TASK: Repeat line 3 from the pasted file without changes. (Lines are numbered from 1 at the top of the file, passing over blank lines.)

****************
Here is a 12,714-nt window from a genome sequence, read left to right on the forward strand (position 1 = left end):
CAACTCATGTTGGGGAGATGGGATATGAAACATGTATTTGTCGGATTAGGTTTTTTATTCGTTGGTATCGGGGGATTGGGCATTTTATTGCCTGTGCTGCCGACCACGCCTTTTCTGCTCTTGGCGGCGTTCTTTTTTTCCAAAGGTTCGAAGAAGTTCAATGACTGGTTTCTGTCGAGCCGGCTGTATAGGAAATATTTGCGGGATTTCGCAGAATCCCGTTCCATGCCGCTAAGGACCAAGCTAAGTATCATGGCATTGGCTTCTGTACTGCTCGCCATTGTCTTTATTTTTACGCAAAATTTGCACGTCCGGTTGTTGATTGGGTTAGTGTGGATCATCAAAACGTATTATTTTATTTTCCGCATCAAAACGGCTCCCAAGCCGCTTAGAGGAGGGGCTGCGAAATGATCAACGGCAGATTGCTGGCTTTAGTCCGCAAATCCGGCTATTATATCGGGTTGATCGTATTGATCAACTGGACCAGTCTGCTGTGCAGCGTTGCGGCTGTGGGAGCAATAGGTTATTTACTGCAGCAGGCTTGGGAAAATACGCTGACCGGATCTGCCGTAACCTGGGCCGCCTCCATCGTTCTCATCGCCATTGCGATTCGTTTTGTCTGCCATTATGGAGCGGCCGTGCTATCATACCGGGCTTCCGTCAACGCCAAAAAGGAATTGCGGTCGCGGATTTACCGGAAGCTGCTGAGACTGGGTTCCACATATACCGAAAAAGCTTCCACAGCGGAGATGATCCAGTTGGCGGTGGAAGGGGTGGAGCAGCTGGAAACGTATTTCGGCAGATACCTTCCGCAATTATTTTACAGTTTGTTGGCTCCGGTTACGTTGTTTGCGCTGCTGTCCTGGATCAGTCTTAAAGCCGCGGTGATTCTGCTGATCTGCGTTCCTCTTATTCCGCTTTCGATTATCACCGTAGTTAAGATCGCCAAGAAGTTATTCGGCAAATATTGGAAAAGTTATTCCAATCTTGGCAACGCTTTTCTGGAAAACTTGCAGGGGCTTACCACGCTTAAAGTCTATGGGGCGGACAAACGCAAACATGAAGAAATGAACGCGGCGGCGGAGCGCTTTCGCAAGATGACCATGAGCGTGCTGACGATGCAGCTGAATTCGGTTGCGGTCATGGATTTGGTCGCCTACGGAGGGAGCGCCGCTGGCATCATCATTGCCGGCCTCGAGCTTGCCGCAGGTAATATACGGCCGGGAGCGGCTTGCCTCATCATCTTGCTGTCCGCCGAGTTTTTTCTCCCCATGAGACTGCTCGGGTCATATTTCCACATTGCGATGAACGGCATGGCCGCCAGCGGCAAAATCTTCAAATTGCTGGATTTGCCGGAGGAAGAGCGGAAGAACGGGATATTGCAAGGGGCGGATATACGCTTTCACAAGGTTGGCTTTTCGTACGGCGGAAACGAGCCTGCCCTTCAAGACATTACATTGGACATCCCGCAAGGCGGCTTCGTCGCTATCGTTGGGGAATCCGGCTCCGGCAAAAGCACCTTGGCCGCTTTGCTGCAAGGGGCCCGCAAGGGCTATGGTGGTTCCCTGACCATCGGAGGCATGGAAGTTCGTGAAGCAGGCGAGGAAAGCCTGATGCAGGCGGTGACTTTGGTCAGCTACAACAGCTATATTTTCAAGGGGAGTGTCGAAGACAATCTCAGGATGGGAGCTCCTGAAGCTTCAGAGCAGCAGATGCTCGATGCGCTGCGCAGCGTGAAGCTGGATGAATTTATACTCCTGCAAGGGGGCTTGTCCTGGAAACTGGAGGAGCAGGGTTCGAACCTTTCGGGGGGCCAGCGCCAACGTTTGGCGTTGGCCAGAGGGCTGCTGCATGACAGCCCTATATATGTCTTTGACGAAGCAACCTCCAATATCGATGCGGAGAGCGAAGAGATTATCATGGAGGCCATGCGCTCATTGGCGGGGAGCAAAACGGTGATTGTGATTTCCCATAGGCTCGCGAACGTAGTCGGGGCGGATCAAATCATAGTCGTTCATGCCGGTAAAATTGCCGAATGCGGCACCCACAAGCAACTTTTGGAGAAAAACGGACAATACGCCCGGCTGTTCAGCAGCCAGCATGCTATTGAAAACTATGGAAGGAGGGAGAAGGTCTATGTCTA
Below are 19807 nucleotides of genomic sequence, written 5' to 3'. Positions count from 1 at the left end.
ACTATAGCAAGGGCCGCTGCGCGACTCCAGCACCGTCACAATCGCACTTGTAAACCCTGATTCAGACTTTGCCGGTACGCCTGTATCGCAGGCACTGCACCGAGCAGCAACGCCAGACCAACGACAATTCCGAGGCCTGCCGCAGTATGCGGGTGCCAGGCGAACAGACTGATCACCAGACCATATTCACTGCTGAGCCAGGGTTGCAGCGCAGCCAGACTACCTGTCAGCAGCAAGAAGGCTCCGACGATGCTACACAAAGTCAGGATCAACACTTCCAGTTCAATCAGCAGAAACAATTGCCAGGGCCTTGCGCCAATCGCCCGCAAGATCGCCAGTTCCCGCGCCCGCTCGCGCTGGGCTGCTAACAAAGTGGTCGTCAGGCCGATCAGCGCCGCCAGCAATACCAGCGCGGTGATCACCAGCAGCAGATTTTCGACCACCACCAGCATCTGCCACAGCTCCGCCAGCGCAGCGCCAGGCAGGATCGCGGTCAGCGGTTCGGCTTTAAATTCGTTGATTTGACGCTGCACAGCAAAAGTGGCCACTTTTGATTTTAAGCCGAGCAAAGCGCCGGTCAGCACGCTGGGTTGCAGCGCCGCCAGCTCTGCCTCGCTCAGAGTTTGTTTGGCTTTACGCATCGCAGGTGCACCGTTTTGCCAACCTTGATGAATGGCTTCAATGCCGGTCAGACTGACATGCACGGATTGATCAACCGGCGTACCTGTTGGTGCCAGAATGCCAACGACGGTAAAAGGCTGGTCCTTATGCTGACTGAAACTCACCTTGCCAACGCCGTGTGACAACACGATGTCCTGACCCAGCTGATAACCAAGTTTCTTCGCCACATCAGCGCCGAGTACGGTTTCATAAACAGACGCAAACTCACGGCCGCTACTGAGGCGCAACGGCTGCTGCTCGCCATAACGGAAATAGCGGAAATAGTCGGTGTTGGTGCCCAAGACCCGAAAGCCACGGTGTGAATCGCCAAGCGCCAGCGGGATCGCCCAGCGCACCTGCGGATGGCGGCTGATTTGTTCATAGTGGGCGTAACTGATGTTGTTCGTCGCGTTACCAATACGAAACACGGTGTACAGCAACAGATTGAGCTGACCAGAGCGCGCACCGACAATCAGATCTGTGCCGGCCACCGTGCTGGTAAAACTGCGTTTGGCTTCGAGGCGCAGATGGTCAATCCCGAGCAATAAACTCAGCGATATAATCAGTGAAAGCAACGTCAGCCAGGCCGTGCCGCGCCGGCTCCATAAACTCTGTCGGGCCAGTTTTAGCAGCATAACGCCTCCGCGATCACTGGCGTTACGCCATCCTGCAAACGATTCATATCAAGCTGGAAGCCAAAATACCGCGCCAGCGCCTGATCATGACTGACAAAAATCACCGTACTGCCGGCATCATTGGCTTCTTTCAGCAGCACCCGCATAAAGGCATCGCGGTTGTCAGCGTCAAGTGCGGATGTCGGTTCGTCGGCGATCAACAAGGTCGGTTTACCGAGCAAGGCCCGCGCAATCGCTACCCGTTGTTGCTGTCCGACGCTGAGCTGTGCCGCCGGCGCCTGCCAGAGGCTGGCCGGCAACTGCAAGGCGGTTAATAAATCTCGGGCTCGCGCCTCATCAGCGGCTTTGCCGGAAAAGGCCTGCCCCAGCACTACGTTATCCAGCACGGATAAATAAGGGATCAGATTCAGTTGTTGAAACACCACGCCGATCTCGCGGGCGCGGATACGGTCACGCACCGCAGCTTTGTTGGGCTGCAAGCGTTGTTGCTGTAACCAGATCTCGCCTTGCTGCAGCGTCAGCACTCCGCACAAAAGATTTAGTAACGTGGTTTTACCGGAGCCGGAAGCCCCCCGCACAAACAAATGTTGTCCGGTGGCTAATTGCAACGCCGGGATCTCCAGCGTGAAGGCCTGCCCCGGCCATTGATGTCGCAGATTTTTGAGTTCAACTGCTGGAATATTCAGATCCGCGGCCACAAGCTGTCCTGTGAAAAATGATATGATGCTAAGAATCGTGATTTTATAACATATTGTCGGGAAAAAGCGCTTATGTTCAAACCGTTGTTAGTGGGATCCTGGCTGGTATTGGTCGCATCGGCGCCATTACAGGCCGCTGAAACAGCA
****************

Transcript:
Below are 19807 nucleotides of genomic sequence, written 5' to 3'. Positions count from 1 at the left end.